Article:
Tuesday, May 29, 2012

Dealing with Wrist Pain

Towards the end of 2010 my hands and arms started aching whenever I worked on the computer for more than a few minutes at a time. After a particularly full on November featuring some work deadlines and Nanowrimo it was bad enough that I was dreading typing. My work reflected this and my output of code and writing decreased dramatically.

Even when I felt like the pain wasn't that bad it was easy to see that I wasn't working as consistently or for as long periods of time as I had been previously. This is a particularly bad position to be in for programming considering how much time I actually need to work uninterrupted to have a chance of getting into a state of flow.

So I set out to try and fix the problem in the usual fashion of trying things until something worked and being entirely too stubborn to visit a professional.

First Change: Advantage Kinesis Keyboard

My first big change was moving to the kinesis keyboard. I'd heard good things about it and figured the change would help. Of course it was an effort to learn how to use a different keyboard layout. 

In the end it took a couple of months to get back to my usual typing speed with it, the first week was particularly hellish. Learning a new keyboard had some side affects though, in particular I seemed to have slightly higher accuracy when I type on it than other keyboards, I suspect this is because of the key layout enforcing some more disciplined typing on me.

I find the kinesis particularly enjoyable to type on, due to the comfortable form and high quality keys. The presence of macros turned out be unexpectedly useful, I didn't expect to like them as much as I do but having key combinations for common bits of code is excellent.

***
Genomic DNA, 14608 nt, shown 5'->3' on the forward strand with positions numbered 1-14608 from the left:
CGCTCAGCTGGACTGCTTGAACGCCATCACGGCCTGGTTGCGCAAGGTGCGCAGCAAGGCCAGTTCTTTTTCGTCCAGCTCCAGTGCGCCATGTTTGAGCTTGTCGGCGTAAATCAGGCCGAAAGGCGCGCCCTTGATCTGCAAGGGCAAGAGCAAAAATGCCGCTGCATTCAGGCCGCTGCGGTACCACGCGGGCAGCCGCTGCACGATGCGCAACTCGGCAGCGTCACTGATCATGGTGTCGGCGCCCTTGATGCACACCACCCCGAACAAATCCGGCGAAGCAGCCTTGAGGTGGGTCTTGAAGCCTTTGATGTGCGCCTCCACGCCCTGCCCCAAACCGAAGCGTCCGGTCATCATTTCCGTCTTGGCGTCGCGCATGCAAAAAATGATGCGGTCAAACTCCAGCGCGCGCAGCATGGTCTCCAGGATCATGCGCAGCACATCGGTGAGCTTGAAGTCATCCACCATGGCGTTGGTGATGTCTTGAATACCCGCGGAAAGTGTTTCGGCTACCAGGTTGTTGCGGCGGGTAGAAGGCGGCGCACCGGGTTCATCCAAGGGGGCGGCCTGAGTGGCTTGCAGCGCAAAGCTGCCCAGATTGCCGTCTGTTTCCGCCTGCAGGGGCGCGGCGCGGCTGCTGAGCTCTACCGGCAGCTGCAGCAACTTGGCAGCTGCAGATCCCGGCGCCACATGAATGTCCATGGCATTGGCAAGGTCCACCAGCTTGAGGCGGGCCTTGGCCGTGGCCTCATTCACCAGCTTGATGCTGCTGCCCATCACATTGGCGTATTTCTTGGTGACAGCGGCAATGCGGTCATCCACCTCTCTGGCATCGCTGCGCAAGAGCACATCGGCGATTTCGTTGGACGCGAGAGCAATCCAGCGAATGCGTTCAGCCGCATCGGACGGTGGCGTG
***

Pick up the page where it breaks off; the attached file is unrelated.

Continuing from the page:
The kinesis did improve my hands a bit, but in the end it turned out to be a long way from a cure. After a few months I moved onto the next project, one that I regret not having started off at the same time as moving to Kinesis.

Second Change: Dvorak

The next change I tried was moving to Dvorak.  I wish I'd done this at the same time I moved to the kinesis I expect it wouldn't have extended learning time too much. As it was I spent a while thinking the new keyboard and better posture was enough until an intense period of work left me in significant pain again.

Learning Dvorak took significantly longer than moving to the kinesis in terms of regaining my typing speed, although I found I was able to touch type again in the sense that I had a working mental map of which key was which quite early on. Being able to hold conversations online again(~40wpm) took a week or so, but actually getting back to being a decently fast typist was closer to 4 months.

I've also found that the move to Dvorak means I can no longer use qwerty, while I can still type fine on non kinesis keyboards.

Like the move to the Kinesis, changing to Dvorak improved matters a bit but wasn't enough. Particularly when it came to wanting to write longer pieces. 

Third Change: Voice Recognition

Another batch of work left me in pain and with Nanowrimo coming up again I needed something that would support writing large amounts over short periods of time. 

I'd tried Dragon: Naturally Speaking a few years ago and it had fallen over on my accent. I decided to give it another shot though and it turned out to have come a long way in the last couple of editions. 

It required a silent room and a decent microphone to work decently. But once I'd spent a couple of hours teaching it my speech it was able to recognize the vast majority of what I was saying and at speeds far beyond anything I've ever been capable of typing. It also had an interesting side-effect in that the "writing" I produced with it had a much more conversational tone than most of my other writing does. 

The biggest issues were that it didn't have certain words in its dictionary, finding the requisite quietness and dealing with the higher amount of editing required to catch small errors. Mostly these were manageable but it meant I had limited periods when I could get the ongoing privacy necessary. There were particularly irritating moments when someone started saying something to me and my laptop froze up trying to process all the input that was suddenly coming in.